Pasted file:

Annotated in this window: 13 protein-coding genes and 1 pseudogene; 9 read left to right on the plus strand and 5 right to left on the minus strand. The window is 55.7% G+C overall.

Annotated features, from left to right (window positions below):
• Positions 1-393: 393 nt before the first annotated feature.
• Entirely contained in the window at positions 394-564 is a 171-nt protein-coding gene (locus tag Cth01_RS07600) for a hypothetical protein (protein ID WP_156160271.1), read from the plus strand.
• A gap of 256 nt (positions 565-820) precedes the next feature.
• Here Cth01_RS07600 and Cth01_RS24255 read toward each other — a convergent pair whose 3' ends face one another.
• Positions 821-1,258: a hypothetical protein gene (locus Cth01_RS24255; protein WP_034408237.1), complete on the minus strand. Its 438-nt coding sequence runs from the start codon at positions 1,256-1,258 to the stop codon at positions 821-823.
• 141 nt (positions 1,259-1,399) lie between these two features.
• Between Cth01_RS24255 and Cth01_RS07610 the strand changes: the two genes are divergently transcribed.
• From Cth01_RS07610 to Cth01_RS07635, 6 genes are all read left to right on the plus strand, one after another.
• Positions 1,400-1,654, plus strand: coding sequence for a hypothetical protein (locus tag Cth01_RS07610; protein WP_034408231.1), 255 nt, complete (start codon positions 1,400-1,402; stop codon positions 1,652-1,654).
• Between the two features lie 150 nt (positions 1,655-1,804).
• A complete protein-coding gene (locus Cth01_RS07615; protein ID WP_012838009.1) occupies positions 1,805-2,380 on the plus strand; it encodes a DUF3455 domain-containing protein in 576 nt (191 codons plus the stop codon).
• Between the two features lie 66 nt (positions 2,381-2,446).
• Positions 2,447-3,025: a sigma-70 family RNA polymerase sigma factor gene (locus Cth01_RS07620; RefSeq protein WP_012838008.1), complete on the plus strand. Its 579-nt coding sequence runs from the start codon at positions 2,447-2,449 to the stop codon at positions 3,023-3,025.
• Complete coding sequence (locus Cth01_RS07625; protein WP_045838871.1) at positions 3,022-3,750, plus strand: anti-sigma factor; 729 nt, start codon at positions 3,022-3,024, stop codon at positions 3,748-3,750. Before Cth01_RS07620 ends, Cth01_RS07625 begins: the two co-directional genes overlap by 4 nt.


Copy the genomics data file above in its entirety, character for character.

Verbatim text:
Annotated in this window: 13 protein-coding genes and 1 pseudogene; 9 read left to right on the plus strand and 5 right to left on the minus strand. The window is 55.7% G+C overall.

Annotated features, from left to right (window positions below):
• Positions 1-393: 393 nt before the first annotated feature.
• Entirely contained in the window at positions 394-564 is a 171-nt protein-coding gene (locus tag Cth01_RS07600) for a hypothetical protein (protein ID WP_156160271.1), read from the plus strand.
• A gap of 256 nt (positions 565-820) precedes the next feature.
• Here Cth01_RS07600 and Cth01_RS24255 read toward each other — a convergent pair whose 3' ends face one another.
• Positions 821-1,258: a hypothetical protein gene (locus Cth01_RS24255; protein WP_034408237.1), complete on the minus strand. Its 438-nt coding sequence runs from the start codon at positions 1,256-1,258 to the stop codon at positions 821-823.
• 141 nt (positions 1,259-1,399) lie between these two features.
• Between Cth01_RS24255 and Cth01_RS07610 the strand changes: the two genes are divergently transcribed.
• From Cth01_RS07610 to Cth01_RS07635, 6 genes are all read left to right on the plus strand, one after another.
• Positions 1,400-1,654, plus strand: coding sequence for a hypothetical protein (locus tag Cth01_RS07610; protein WP_034408231.1), 255 nt, complete (start codon positions 1,400-1,402; stop codon positions 1,652-1,654).
• Between the two features lie 150 nt (positions 1,655-1,804).
• A complete protein-coding gene (locus Cth01_RS07615; protein ID WP_012838009.1) occupies positions 1,805-2,380 on the plus strand; it encodes a DUF3455 domain-containing protein in 576 nt (191 codons plus the stop codon).
• Between the two features lie 66 nt (positions 2,381-2,446).
• Positions 2,447-3,025: a sigma-70 family RNA polymerase sigma factor gene (locus Cth01_RS07620; RefSeq protein WP_012838008.1), complete on the plus strand. Its 579-nt coding sequence runs from the start codon at positions 2,447-2,449 to the stop codon at positions 3,023-3,025.
• Complete coding sequence (locus Cth01_RS07625; protein WP_045838871.1) at positions 3,022-3,750, plus strand: anti-sigma factor; 729 nt, start codon at positions 3,022-3,024, stop codon at positions 3,748-3,750. Before Cth01_RS07620 ends, Cth01_RS07625 begins: the two co-directional genes overlap by 4 nt.